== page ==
Though Kono is absorbed with domestic life, she pushes the conventional limits of realism by exposing the ways in which the rules of domesticity are artificial, provisional, or self-imposed.
The novel falters on the promise of its original plotting by resorting to cursorily drawn characters, prose that is often simply convenient or overreaching for poetry, and an unjustifiably cruel world.
The novel’s power, in large part due to its sequencing of events, lies in the sense that the first chapter’s point of jadedness becomes inevitable, a naturally unnatural response to a lifetime of thwarted dreams.
What is most characteristic of this collection is this hunger for interconnectedness, a genuine belief that books are rewritings of other books, that the novel is not so novel.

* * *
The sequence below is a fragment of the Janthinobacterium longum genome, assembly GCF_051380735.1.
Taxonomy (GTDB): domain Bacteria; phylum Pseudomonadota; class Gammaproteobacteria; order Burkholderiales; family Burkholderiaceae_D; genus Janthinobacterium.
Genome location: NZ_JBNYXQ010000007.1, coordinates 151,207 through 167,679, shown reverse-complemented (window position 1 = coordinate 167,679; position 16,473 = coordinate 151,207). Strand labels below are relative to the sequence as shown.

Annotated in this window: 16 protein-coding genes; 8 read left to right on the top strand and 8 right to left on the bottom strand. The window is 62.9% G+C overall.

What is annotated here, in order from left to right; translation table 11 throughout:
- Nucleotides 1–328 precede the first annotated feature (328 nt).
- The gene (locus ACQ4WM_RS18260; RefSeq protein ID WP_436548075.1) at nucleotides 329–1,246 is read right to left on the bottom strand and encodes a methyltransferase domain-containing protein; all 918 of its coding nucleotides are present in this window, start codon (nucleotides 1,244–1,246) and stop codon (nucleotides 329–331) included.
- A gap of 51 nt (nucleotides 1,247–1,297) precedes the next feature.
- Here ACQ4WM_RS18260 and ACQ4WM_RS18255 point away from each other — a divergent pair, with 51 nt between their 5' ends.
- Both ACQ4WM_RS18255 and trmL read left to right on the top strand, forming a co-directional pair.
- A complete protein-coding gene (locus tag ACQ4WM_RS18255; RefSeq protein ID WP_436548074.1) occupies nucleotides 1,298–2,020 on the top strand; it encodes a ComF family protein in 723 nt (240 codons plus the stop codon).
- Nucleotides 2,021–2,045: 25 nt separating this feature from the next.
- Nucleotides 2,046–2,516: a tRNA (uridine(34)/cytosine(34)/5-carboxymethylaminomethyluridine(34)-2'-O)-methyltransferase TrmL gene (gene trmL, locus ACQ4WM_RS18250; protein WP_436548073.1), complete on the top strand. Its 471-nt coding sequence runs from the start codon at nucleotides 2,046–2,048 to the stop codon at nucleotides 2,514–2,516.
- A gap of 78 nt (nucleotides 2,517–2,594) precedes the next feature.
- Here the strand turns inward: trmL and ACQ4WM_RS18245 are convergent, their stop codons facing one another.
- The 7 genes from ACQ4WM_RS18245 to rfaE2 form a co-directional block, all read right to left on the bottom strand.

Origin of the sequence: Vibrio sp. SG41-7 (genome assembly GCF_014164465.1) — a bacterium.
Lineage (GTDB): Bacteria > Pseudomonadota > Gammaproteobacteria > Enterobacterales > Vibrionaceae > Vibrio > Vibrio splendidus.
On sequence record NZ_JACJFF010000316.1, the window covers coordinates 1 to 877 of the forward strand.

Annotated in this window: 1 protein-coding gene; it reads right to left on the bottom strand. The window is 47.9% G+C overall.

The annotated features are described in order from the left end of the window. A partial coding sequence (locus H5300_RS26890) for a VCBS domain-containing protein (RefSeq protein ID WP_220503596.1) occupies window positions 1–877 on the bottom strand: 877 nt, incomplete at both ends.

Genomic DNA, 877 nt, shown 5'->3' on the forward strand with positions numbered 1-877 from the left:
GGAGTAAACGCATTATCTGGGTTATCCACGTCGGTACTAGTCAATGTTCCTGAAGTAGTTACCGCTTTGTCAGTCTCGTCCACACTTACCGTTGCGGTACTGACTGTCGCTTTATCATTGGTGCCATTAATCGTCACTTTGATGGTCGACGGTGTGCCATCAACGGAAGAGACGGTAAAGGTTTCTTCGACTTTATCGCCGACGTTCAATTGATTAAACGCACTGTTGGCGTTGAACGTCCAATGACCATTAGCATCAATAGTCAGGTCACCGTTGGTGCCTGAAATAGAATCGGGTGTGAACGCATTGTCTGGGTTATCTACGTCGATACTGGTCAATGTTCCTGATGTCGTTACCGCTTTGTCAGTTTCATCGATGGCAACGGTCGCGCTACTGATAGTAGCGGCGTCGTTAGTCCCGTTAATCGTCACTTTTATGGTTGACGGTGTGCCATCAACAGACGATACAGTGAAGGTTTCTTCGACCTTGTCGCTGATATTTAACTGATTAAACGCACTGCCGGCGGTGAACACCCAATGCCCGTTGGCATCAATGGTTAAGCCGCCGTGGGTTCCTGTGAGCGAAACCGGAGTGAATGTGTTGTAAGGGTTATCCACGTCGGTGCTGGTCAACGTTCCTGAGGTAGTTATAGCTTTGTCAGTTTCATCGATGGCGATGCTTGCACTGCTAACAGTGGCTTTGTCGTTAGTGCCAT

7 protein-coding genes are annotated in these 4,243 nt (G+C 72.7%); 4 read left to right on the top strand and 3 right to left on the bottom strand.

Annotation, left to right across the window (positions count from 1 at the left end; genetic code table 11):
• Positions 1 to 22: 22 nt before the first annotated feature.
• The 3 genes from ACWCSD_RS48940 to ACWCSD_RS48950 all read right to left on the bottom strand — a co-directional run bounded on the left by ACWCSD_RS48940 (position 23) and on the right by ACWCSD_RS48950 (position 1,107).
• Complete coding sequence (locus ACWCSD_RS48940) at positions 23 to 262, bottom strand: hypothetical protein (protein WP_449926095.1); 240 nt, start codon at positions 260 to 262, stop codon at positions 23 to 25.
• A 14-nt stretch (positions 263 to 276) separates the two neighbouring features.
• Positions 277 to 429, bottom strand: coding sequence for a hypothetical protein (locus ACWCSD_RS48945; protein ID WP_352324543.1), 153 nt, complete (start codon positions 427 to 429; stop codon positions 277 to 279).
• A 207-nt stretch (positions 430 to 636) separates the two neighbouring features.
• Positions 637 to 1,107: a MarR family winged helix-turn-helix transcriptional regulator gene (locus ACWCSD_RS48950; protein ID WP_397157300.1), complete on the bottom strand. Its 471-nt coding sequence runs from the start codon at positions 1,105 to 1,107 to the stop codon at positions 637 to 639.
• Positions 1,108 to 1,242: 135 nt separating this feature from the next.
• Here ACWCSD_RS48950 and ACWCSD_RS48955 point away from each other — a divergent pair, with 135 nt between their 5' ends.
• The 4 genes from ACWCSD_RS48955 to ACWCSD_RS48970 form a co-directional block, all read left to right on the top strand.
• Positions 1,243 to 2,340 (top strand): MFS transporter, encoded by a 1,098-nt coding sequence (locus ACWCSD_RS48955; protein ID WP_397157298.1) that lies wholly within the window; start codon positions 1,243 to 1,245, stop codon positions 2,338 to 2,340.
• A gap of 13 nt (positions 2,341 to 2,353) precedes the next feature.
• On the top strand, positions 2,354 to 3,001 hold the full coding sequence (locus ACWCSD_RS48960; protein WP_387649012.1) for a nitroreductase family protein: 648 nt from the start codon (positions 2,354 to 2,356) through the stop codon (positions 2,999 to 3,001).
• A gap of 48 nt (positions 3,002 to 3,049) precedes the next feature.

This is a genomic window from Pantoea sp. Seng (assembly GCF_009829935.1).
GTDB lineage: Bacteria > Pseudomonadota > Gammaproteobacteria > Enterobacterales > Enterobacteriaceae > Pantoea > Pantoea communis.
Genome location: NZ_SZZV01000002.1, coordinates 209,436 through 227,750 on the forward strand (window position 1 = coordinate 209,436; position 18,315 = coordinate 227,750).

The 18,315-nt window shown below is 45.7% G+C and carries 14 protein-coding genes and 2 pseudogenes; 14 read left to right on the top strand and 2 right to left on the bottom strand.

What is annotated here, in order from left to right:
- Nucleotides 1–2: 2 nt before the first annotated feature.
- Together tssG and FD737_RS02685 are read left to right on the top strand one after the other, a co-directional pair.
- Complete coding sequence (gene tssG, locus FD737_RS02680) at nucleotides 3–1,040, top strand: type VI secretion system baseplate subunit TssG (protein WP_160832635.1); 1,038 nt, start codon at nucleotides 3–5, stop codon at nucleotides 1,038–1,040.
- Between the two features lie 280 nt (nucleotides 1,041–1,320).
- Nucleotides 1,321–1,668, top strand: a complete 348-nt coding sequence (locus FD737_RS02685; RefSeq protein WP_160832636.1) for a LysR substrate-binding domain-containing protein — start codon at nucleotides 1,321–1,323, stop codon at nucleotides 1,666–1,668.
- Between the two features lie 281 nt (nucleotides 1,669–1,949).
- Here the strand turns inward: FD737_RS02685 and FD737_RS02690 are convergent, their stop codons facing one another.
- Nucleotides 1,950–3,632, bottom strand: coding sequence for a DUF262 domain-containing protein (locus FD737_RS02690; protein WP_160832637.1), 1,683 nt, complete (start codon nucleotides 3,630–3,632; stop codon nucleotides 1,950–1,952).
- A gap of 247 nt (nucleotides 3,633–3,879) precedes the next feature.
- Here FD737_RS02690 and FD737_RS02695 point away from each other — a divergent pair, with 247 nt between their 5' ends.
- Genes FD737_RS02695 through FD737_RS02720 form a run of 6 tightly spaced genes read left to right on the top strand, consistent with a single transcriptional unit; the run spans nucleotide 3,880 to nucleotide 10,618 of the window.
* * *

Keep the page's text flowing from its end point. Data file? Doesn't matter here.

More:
These linked essays most closely resemble sessions of confession painfully eked out through much self-flagellation. The series of ruminations are a geography of particular obsessions.
These circular stories are never organized into tidy sequences of events. Rather, they collect data around certain catastrophic experiences that remain nebulous and unknowable.
There is always the sense that Spiegel’s narrators are learning and relearning the rules of propriety; that they are struggling to negotiate public expectations.